“As we approach the end of the school year, I want to encourage parents of next year’s sixth- and ninth-graders to schedule those physicals and shots,” said Kane County Health Department Executive Director Paul Kuehnert. “You will be taking steps to keep them healthy and at the same time meet the school requirements.”

Because pertussis is so highly contagious, the infection often spreads rapidly through school environments. It is easily transmitted through coughing and sneezing and may cause illness that persists for weeks to months. Pertussis does not typically cause severe illness in healthy students, but can prolong absences from school and extracurricular activities.

In addition, pertussis can be transmitted from healthy students to infants and individuals with chronic illnesses, for whom pertussis can be life threatening. Vaccinations are available from your personal physician, from one of the Federally Qualified Health Centers and from some pharmacies.

More information on the new requirement is available by visiting, by contacting your school or calling the Health Department’s Bee Wize Immunization Program at 866-BeeWize (1-866-233-9493).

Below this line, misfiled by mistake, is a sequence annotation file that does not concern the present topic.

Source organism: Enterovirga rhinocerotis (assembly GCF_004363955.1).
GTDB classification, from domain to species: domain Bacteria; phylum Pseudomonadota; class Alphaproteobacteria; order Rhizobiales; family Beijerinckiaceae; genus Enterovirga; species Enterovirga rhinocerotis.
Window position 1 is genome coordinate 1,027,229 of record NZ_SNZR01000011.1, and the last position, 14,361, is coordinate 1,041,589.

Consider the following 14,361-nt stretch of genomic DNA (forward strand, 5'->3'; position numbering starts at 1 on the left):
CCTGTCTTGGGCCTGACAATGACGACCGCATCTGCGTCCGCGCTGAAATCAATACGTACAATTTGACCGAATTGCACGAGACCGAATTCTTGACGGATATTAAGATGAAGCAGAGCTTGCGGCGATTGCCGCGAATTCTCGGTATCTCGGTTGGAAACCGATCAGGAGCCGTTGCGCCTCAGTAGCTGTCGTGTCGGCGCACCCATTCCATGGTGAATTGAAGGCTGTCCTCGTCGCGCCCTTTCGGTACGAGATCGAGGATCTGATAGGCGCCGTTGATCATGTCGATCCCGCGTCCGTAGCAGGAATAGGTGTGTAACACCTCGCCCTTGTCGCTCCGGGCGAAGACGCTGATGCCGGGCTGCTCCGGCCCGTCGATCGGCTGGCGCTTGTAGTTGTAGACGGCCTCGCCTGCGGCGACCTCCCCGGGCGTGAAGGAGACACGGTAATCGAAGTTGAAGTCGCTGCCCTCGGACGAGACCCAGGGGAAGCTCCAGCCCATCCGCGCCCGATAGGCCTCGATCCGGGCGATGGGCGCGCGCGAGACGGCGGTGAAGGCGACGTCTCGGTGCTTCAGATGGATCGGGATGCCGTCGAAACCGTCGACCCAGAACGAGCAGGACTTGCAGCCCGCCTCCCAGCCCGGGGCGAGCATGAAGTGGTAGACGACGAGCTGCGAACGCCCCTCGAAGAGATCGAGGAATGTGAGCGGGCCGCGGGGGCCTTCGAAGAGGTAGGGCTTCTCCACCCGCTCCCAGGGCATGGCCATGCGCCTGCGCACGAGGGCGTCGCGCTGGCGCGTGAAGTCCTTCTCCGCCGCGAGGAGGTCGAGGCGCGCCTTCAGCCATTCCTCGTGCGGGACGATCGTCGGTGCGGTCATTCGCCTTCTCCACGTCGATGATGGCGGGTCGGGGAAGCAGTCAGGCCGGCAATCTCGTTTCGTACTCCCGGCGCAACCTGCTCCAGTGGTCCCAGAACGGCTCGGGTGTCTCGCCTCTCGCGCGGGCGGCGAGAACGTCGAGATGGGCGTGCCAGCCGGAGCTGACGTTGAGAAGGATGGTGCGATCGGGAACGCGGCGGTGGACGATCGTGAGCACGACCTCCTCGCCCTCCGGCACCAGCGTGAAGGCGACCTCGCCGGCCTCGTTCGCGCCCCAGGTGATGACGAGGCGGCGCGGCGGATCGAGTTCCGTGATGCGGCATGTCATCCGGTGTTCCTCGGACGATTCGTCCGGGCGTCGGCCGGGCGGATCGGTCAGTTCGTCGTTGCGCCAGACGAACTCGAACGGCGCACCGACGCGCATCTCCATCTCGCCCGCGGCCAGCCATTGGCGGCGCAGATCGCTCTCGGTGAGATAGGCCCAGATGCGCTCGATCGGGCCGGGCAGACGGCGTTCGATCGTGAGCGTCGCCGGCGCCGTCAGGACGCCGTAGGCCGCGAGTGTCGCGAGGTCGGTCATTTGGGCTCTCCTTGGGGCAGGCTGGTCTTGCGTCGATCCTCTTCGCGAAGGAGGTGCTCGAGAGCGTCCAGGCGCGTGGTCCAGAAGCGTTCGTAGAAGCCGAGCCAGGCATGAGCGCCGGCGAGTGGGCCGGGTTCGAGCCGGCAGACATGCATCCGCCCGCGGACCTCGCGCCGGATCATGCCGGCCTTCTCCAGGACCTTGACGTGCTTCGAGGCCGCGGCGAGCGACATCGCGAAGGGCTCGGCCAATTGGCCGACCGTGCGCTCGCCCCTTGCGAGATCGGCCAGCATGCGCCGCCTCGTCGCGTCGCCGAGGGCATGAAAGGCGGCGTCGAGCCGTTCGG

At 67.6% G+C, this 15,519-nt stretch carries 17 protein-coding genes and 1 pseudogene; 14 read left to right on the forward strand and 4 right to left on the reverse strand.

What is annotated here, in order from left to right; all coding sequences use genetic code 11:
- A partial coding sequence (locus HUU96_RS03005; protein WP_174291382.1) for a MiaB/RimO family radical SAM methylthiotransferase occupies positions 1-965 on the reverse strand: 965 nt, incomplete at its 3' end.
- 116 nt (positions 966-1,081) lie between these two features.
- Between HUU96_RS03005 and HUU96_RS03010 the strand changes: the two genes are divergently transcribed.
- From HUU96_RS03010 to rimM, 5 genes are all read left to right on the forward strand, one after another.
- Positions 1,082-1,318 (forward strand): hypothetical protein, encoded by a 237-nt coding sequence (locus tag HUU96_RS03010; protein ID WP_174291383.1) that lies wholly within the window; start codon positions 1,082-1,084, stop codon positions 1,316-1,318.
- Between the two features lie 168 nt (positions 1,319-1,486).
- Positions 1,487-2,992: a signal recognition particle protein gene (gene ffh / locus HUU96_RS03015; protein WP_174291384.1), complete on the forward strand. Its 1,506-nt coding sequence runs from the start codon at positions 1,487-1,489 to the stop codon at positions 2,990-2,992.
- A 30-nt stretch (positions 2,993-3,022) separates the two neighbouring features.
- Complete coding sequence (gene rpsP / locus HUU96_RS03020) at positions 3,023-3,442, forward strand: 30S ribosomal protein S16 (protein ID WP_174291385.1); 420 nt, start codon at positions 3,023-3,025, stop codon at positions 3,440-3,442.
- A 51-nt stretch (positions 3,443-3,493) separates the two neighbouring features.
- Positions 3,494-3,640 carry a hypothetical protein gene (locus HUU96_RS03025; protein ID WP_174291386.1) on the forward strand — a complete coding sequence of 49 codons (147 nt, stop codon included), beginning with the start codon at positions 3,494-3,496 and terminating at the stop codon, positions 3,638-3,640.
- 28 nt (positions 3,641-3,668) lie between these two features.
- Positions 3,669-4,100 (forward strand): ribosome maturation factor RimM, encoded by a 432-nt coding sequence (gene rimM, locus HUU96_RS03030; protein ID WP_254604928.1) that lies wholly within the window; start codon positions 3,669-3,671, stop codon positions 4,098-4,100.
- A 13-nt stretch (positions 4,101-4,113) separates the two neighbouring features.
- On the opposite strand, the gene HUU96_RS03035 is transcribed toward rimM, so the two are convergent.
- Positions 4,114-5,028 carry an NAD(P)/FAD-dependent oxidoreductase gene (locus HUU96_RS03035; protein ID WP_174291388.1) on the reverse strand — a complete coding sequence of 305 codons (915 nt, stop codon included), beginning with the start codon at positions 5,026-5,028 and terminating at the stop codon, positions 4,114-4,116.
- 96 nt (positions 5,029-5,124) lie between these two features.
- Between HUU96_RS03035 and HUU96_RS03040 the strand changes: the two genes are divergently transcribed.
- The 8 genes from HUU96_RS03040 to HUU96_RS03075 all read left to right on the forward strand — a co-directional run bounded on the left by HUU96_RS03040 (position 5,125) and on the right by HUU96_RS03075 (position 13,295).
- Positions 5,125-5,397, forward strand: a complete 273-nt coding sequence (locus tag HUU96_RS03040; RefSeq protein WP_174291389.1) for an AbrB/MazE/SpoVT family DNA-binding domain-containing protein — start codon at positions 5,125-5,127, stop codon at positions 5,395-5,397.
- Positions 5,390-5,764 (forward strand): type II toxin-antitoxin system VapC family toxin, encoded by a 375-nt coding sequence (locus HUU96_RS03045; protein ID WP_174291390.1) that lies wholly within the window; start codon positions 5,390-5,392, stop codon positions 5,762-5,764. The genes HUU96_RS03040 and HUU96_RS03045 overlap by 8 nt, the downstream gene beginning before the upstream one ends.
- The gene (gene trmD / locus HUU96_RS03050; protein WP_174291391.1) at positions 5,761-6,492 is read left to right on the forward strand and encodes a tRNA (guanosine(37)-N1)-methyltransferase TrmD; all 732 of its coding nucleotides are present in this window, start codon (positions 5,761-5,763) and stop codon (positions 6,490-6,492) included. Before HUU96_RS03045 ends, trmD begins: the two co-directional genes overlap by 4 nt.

“We are encouraging parents not to wait until the last minute to get the vaccination for their sixth and ninth graders,” Kuehnert said. “Now is an ideal time to make an appointment and avoid the rush.”

Protection against pertussis begins to decrease over time. This puts pre-teens, teenagers and adults at risk for the illness. To address this increase in pertussis disease among older students, proof of one dose of a booster vaccination called Tdap (for protection against tetanus, diphtheria and pertussis) is being required by the state for all students in grades six and nine. However, all students in grades six through 12 should have a record of a dose of Tdap, as it is likely to be required in the future.